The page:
Jobs Homes Autos For Sale

Get the facts before lending to nephew
By Edith Lank | Columnist
print story
email story
Published: 7/11/2010 12:33 AM

Send To:





Q. I own a home in another state, which I acquired after my father's passing. He lived in the VA hospital a few years before his death. My nephew moved into the house. He wants to stay there, but I doubt he will qualify for a bank mortgage. I'd like to work out an agreement with my nephew to pay me back in a 20-year time frame by sending monthly mortgage payments. I may charge him an interest rate of 1 percent or so. I want a written and notarized document safeguarding me in the case of my nephew's default on the loan. By the way, could an attorney write something like this for me or should I look elsewhere? Have you heard of a plan like this? What do you think of it?

A. You don't tell me anything about your nephew's income, credit rating or bill-paying record. Why wouldn't a bank lend him the money? Investigate before you work out a payment plan. Does he have enough income to carry mortgage payments? Will he keep up property taxes and insurance? Can he afford repairs? Is your financial situation such that you can afford to tie up that much capital for 20 years at low interest?

If you decide to go ahead, then yes, your lawyer and probably another lawyer located near the house can draw up the mortgage papers and see that they're entered in that county's public records. Your lawyer can also give you advice about a low-interest mortgage, which may involve income tax complications. But if your nephew couldn't keep up and defaulted on the loan, or got behind on property taxes, would you really want to foreclose and put him out? You'll have to decide that for yourself.

Q. Can you settle a debate between my friend and me? She and her adult daughter purchased a home together. If my friend passes, I say the house goes to her daughter. She thinks her other two sons can claim her half of the home. Who is right?

A. Either one could be right. The deed by which they purchased the home contains wording that would answer the question. If the deed says the new owners are "Mrs. A and Miss A, joint tenants" or "joint tenants with right of survivorship," then when one dies, the other automatically becomes the complete owner. On the other hand, if the deed says the house is now owned by "Mrs. A and Miss A as tenants in common" or simply by "Mrs. A and Miss A" with no further wording, then when one dies that person's share goes to heirs named in a will. If there's no will, the state determines who owns that half.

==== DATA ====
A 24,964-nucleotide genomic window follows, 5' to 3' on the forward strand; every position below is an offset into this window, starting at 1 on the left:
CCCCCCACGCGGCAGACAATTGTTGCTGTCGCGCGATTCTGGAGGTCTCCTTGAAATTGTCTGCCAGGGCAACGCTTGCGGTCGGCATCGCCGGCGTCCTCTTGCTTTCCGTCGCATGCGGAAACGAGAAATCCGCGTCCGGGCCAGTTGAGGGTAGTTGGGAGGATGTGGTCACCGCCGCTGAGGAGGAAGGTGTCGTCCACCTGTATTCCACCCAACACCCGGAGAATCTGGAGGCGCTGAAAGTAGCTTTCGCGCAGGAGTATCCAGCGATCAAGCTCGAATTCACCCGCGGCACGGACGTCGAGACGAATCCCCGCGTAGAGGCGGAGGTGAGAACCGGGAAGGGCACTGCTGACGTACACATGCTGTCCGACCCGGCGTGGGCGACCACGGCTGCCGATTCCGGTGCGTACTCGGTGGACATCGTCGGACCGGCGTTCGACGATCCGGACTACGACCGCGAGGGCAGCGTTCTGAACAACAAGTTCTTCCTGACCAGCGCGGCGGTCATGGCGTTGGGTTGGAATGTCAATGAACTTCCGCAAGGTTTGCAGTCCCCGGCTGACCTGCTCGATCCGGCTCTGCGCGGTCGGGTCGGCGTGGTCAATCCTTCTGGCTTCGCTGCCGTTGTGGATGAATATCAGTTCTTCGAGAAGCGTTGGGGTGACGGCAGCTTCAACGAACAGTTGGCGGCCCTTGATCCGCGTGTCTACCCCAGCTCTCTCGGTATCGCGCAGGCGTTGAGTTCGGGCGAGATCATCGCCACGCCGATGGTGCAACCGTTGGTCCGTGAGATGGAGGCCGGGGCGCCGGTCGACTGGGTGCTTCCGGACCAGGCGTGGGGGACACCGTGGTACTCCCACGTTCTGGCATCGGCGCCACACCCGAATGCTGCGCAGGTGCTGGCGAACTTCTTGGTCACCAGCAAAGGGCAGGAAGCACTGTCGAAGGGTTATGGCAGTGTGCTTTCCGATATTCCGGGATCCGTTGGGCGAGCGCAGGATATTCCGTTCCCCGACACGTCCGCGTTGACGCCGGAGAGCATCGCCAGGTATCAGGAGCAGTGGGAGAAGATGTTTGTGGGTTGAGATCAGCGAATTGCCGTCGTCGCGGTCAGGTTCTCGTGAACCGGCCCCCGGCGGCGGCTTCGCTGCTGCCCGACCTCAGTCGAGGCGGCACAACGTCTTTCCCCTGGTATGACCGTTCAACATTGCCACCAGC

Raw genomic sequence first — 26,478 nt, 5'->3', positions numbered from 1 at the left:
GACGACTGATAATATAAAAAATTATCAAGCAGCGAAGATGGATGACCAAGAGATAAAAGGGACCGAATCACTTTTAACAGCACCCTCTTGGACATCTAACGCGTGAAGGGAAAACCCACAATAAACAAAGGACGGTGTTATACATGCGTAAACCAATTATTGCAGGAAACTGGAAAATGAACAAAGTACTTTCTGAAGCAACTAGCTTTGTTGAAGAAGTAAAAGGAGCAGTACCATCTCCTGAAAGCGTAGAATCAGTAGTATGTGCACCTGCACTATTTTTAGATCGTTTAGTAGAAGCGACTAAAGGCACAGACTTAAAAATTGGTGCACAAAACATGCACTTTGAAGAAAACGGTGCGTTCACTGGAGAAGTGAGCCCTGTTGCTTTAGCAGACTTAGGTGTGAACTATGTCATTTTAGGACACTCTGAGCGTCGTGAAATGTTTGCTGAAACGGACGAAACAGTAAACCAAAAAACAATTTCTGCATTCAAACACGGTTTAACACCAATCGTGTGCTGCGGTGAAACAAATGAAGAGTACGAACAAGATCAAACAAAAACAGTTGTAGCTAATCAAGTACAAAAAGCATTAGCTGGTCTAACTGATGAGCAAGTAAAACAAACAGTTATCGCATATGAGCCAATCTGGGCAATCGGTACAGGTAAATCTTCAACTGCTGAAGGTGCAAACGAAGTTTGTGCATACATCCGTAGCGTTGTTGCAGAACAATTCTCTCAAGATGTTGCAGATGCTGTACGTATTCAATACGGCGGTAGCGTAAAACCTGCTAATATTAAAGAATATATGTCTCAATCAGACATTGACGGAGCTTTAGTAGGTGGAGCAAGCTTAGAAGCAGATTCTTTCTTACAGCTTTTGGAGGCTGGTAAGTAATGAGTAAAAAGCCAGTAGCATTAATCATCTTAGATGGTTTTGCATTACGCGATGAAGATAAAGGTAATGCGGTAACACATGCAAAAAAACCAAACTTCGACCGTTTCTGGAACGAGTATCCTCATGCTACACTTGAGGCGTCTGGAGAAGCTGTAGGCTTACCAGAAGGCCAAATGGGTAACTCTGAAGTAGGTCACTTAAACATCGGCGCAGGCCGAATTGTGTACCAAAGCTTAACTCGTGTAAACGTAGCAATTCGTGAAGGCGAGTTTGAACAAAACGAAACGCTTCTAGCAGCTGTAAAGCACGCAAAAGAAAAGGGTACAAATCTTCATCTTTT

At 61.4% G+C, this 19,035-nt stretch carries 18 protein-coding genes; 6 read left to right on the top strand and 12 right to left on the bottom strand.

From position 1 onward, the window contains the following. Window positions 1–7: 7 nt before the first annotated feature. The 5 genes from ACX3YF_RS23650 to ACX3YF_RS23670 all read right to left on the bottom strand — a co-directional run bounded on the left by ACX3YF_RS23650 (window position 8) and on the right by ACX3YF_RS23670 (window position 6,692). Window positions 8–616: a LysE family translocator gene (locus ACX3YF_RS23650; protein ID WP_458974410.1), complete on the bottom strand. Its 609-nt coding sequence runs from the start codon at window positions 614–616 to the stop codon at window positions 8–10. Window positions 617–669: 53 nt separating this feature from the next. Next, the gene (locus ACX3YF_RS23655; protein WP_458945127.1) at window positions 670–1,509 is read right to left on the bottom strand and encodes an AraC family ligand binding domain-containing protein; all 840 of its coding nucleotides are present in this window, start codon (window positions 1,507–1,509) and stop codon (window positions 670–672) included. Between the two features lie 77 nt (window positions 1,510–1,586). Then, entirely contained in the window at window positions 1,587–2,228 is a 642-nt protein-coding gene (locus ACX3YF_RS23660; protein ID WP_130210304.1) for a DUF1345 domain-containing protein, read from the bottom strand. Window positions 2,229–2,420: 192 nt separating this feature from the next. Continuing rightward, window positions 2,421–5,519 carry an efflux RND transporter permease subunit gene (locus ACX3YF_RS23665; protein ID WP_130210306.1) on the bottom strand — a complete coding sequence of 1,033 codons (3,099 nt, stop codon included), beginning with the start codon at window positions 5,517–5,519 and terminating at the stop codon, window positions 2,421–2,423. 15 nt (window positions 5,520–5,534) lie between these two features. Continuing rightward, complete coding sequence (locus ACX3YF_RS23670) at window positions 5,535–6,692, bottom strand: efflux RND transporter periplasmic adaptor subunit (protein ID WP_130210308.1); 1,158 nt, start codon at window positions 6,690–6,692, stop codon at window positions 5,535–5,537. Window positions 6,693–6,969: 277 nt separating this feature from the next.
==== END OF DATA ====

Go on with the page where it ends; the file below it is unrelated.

Q. I have a question about open listings. Let's say two brokers have an open listing on a property. The first broker showed the property to a prospective buyer, but the buyer decided not to buy. Two weeks later, the second broker calls up the prospective buyer and arranges a sale. Who would receive commission from the seller? The first broker who tried but failed or the one who called up the buyer for a second shot?

A. In the case of open listings, the whole commission is supposed to go simply to whichever agent sells the property. Disputes do come up, though, with other types of listings. Often, the answer depends on whether the purchaser was legally "abandoned" by the first agent. I'll give you my standard wimpy answer: I don't know all the circumstances and I haven't seen the contracts involved. And for good measure - I am not a lawyer.

Q. My boyfriend and I recently signed a contract on a house. We put down $3,000. The closing is this month. We just learned a family member is selling their house. We would really like to have it. It's $15,000 less with lower taxes. Is it possible to get out of this agreement? And what, if any, will the consequences be?

A. Supposing you still wanted that first house, how would you feel if the sellers had just received another offer for $15,000 more and decided not to sell to you? But I guess there's always a chance of some "out" in your contract, or perhaps the sellers would agree to let you go if they kept your $3,000. At this point, your real estate lawyer is the one to look over the contract and advise you.

•Edith Lank will personally respond to any questions sent to her at 240 Hemingway Drive, Rochester, NY 14620 (please include a stamped return envelope), or readers may e-mail her at

2010, Creators Syndicate Inc.